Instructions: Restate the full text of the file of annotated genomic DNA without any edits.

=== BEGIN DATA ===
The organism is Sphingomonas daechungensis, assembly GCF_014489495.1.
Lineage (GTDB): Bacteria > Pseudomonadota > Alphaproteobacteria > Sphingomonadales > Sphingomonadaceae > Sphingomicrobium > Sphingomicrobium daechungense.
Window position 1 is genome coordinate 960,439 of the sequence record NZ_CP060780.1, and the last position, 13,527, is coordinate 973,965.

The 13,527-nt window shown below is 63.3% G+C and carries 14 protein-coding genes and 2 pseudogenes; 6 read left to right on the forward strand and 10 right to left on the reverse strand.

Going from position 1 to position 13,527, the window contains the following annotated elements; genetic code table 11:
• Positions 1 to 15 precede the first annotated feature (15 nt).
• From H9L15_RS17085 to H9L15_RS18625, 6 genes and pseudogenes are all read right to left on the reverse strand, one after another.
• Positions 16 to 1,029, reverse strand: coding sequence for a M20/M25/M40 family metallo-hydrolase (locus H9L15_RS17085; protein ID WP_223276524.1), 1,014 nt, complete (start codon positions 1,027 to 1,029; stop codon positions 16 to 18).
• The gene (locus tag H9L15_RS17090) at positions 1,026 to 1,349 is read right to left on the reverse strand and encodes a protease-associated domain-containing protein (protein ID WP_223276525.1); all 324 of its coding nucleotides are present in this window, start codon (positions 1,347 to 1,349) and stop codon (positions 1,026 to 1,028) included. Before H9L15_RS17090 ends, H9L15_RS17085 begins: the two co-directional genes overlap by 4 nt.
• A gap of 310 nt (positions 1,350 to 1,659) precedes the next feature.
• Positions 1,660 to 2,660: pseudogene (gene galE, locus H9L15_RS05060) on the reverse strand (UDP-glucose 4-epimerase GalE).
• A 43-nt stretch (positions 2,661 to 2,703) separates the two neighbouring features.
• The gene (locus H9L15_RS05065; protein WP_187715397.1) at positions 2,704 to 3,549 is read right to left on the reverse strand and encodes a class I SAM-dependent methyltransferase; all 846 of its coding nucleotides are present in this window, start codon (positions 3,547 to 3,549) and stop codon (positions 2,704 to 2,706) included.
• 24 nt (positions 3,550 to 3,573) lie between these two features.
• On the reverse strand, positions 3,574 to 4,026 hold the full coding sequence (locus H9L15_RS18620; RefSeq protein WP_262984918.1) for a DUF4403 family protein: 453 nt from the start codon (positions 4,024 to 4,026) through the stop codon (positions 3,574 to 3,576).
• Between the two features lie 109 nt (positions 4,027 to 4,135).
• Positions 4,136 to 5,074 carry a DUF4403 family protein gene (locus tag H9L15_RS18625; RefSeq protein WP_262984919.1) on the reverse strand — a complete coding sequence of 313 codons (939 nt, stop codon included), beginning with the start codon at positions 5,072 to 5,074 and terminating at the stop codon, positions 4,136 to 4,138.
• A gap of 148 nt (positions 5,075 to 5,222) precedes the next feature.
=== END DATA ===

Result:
The organism is Sphingomonas daechungensis, assembly GCF_014489495.1.
Lineage (GTDB): Bacteria > Pseudomonadota > Alphaproteobacteria > Sphingomonadales > Sphingomonadaceae > Sphingomicrobium > Sphingomicrobium daechungense.
Window position 1 is genome coordinate 960,439 of the sequence record NZ_CP060780.1, and the last position, 13,527, is coordinate 973,965.

The 13,527-nt window shown below is 63.3% G+C and carries 14 protein-coding genes and 2 pseudogenes; 6 read left to right on the forward strand and 10 right to left on the reverse strand.

Going from position 1 to position 13,527, the window contains the following annotated elements; genetic code table 11:
• Positions 1 to 15 precede the first annotated feature (15 nt).
• From H9L15_RS17085 to H9L15_RS18625, 6 genes and pseudogenes are all read right to left on the reverse strand, one after another.
• Positions 16 to 1,029, reverse strand: coding sequence for a M20/M25/M40 family metallo-hydrolase (locus H9L15_RS17085; protein ID WP_223276524.1), 1,014 nt, complete (start codon positions 1,027 to 1,029; stop codon positions 16 to 18).
• The gene (locus tag H9L15_RS17090) at positions 1,026 to 1,349 is read right to left on the reverse strand and encodes a protease-associated domain-containing protein (protein ID WP_223276525.1); all 324 of its coding nucleotides are present in this window, start codon (positions 1,347 to 1,349) and stop codon (positions 1,026 to 1,028) included. Before H9L15_RS17090 ends, H9L15_RS17085 begins: the two co-directional genes overlap by 4 nt.
• A gap of 310 nt (positions 1,350 to 1,659) precedes the next feature.
• Positions 1,660 to 2,660: pseudogene (gene galE, locus H9L15_RS05060) on the reverse strand (UDP-glucose 4-epimerase GalE).
• A 43-nt stretch (positions 2,661 to 2,703) separates the two neighbouring features.
• The gene (locus H9L15_RS05065; protein WP_187715397.1) at positions 2,704 to 3,549 is read right to left on the reverse strand and encodes a class I SAM-dependent methyltransferase; all 846 of its coding nucleotides are present in this window, start codon (positions 3,547 to 3,549) and stop codon (positions 2,704 to 2,706) included.
• 24 nt (positions 3,550 to 3,573) lie between these two features.
• On the reverse strand, positions 3,574 to 4,026 hold the full coding sequence (locus H9L15_RS18620; RefSeq protein WP_262984918.1) for a DUF4403 family protein: 453 nt from the start codon (positions 4,024 to 4,026) through the stop codon (positions 3,574 to 3,576).
• Between the two features lie 109 nt (positions 4,027 to 4,135).
• Positions 4,136 to 5,074 carry a DUF4403 family protein gene (locus tag H9L15_RS18625; RefSeq protein WP_262984919.1) on the reverse strand — a complete coding sequence of 313 codons (939 nt, stop codon included), beginning with the start codon at positions 5,072 to 5,074 and terminating at the stop codon, positions 4,136 to 4,138.
• A gap of 148 nt (positions 5,075 to 5,222) precedes the next feature.